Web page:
Thursday, September 23, 2010

I'm back! Some thoughts on body image.


I haven't posted on this blog for quite awhile. Back when I regularly added to the site, I had only recently begun my recovery from an eating disorder. I've been free of an eating disorder for about 5 years now, thanks in part to a great counselor who I didn't appreciate nearly enough at the time. Anyway, when I wrote more often, eating disorders were more prominent in my mind. I still considered eating disorder prevention a passion, and healthy eating remains one of my interests, but the desire to write about the topic did fade for awhile. I hope that I've gained knowledge in the time I took off that will help me to have a fresh outlook on the same topic. I hope that college students have still found my blog to be helpful in the time I took off.

In the time I've took off of writing this blog, my own struggles with body image have not completely disappeared. While it's no longer tempting to me to binge and purge or starve myself, I still at times find fault with my body. I occasionally refer to myself as "fat." I'm not proud of that. I think if I'd kept up with this blog, I might be more focused on maintaining a better body image. Still, I work every day to improve it.

I recently came upon "this post" on the blog "Weightless" by Margarita Tartakovsky, MS.

The post contains 9 ways to help others improve their body image. It's a subject that's been on my mind a lot lately. I recently re-watched Mean Girls (for the gazillionth time!). Remember that scene when the girls are in Regina's bedroom, disparaging various features of their bodies? How familiar is that? Very, right? The Weightloss post gives the following tip:

"1. Avoid engaging in fat talk and discourage them from doing it, too. If someone you know fat talks regularly, help her break the cycle. Many people don’t even notice how much and how often they fat talk, and might not realize how powerful fat talking is at damaging their self-image. This can be as subtle as steering the conversation to another subject or telling the person why fat talking is terrible."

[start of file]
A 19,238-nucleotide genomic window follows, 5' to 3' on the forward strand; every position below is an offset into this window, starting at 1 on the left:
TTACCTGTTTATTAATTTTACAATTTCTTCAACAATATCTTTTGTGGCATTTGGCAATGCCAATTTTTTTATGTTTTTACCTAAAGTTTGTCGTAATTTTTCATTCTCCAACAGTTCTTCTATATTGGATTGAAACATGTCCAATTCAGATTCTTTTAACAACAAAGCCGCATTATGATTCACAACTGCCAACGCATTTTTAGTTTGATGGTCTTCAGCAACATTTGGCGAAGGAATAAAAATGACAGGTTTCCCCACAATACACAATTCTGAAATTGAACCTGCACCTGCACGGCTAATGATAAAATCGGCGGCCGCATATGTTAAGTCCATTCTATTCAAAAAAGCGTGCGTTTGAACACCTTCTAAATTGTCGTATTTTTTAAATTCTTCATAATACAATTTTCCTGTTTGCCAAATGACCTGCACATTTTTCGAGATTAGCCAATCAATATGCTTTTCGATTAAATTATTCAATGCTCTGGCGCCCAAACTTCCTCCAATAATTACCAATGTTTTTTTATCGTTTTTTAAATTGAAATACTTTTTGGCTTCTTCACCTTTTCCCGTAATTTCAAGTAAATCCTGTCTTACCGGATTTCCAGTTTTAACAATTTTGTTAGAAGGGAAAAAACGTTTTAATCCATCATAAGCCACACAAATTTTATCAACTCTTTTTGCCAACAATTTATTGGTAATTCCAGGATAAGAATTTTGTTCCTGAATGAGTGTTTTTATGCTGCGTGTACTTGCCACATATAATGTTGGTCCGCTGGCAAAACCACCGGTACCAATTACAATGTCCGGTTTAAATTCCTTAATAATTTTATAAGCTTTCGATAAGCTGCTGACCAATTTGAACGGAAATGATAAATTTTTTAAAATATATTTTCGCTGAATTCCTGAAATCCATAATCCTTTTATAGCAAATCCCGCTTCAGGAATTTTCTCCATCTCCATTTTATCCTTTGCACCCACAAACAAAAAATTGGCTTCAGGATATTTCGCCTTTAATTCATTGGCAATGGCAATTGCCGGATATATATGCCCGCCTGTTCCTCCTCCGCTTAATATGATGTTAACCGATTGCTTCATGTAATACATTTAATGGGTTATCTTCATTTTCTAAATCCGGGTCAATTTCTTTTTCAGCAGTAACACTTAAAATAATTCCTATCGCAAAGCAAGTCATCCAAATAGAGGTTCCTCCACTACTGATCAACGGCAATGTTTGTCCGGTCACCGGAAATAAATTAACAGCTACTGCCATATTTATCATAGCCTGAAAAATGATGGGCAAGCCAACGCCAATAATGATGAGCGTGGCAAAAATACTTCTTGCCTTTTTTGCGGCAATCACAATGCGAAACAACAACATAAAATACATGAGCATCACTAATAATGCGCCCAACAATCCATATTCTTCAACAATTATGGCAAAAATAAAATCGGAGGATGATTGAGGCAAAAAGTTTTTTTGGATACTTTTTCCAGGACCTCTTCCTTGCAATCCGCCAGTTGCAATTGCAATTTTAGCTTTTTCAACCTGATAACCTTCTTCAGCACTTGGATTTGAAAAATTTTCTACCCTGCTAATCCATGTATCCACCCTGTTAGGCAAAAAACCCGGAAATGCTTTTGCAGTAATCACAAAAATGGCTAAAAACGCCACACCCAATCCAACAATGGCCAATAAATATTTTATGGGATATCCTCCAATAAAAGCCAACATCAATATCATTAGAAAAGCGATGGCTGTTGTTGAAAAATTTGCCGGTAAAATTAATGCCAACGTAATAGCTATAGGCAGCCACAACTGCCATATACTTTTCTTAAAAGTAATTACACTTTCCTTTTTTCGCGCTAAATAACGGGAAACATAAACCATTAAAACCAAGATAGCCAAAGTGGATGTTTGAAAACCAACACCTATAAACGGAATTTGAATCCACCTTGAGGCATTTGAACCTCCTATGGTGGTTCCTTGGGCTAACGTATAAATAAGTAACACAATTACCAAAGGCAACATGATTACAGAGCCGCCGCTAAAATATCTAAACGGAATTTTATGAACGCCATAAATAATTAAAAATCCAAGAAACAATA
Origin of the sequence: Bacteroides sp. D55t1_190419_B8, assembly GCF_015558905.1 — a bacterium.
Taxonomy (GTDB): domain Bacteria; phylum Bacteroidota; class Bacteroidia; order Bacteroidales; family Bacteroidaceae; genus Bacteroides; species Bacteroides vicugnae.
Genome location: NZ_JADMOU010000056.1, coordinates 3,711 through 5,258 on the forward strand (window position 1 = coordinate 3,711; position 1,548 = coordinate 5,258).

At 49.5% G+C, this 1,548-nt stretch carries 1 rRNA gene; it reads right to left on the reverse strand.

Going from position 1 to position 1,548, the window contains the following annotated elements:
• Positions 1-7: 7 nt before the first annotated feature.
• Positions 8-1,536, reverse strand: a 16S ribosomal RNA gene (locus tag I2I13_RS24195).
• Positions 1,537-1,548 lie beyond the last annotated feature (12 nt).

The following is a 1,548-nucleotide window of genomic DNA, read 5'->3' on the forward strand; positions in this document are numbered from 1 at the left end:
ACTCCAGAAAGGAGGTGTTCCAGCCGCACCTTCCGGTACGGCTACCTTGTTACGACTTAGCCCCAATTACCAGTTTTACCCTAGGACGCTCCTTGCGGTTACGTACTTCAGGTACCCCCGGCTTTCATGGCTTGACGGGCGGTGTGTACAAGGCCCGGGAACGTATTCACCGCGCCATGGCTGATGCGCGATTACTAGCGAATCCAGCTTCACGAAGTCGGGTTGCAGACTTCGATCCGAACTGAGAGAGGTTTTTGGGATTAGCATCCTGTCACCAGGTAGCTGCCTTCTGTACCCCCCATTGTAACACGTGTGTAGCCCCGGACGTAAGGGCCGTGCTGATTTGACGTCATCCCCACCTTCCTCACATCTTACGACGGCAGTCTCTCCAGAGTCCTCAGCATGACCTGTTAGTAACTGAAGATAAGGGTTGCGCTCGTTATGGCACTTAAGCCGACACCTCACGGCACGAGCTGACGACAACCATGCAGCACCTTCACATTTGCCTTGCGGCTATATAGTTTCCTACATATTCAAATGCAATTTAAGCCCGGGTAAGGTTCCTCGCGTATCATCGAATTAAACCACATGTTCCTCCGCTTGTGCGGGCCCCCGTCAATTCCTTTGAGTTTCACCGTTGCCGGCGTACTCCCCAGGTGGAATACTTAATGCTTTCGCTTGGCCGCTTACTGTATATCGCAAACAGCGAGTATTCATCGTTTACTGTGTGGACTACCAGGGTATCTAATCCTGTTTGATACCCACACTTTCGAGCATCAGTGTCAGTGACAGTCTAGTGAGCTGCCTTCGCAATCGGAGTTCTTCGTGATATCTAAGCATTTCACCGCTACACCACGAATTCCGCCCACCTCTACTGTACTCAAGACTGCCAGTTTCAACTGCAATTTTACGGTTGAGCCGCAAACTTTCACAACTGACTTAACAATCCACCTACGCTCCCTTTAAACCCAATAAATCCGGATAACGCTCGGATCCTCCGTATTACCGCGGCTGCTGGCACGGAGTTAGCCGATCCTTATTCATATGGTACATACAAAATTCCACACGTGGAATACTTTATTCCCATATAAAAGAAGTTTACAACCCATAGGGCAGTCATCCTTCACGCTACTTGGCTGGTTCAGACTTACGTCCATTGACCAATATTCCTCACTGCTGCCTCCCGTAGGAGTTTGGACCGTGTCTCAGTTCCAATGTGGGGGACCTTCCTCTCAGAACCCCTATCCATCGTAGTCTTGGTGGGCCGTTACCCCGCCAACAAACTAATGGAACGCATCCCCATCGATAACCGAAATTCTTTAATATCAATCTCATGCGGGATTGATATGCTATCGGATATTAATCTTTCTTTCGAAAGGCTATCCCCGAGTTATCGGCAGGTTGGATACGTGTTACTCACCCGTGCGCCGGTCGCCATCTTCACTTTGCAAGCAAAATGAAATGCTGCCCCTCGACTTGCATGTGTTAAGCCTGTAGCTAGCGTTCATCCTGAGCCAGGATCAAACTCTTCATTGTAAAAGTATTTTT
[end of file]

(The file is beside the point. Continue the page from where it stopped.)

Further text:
Recently, my boyfriend and I made a deal to quit calling ourselves "fat." We both do it, and it's not true about either one of us. Having another person call you out on your behavior is helpful because you have accountability. If you make it clear that's it not acceptable, the behavior will stop. People act because of reactions they get. So they call themselves "fat" because of the reaction. It's reassuring to hear "no, you're not." But it's also damaging because it makes it acceptable to judge yourself by your body. This tip is important because it makes it clear that judging ourselves by our bodies is not OK. Why don't you make a pledge to avoid "fat talk" in your life? I'll let you know how my own pledge goes.

Let me know if you come across any great posts on other blogs and I'll be sure to link and talk about them if I think they'll be helpful.

9 Ways to Help Others Improve Their Body Image"


Much Llove said...

I just found this blog today and I just wanted to say that it's sooooooooooooooooooooooooooooooooooooooo freakin amazing!!!!!!

Erin said...

Thank you very much!!!

Tattoo Removal Laser said...

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tommy said...

great post ,it really shows how we need need to be open to people around us!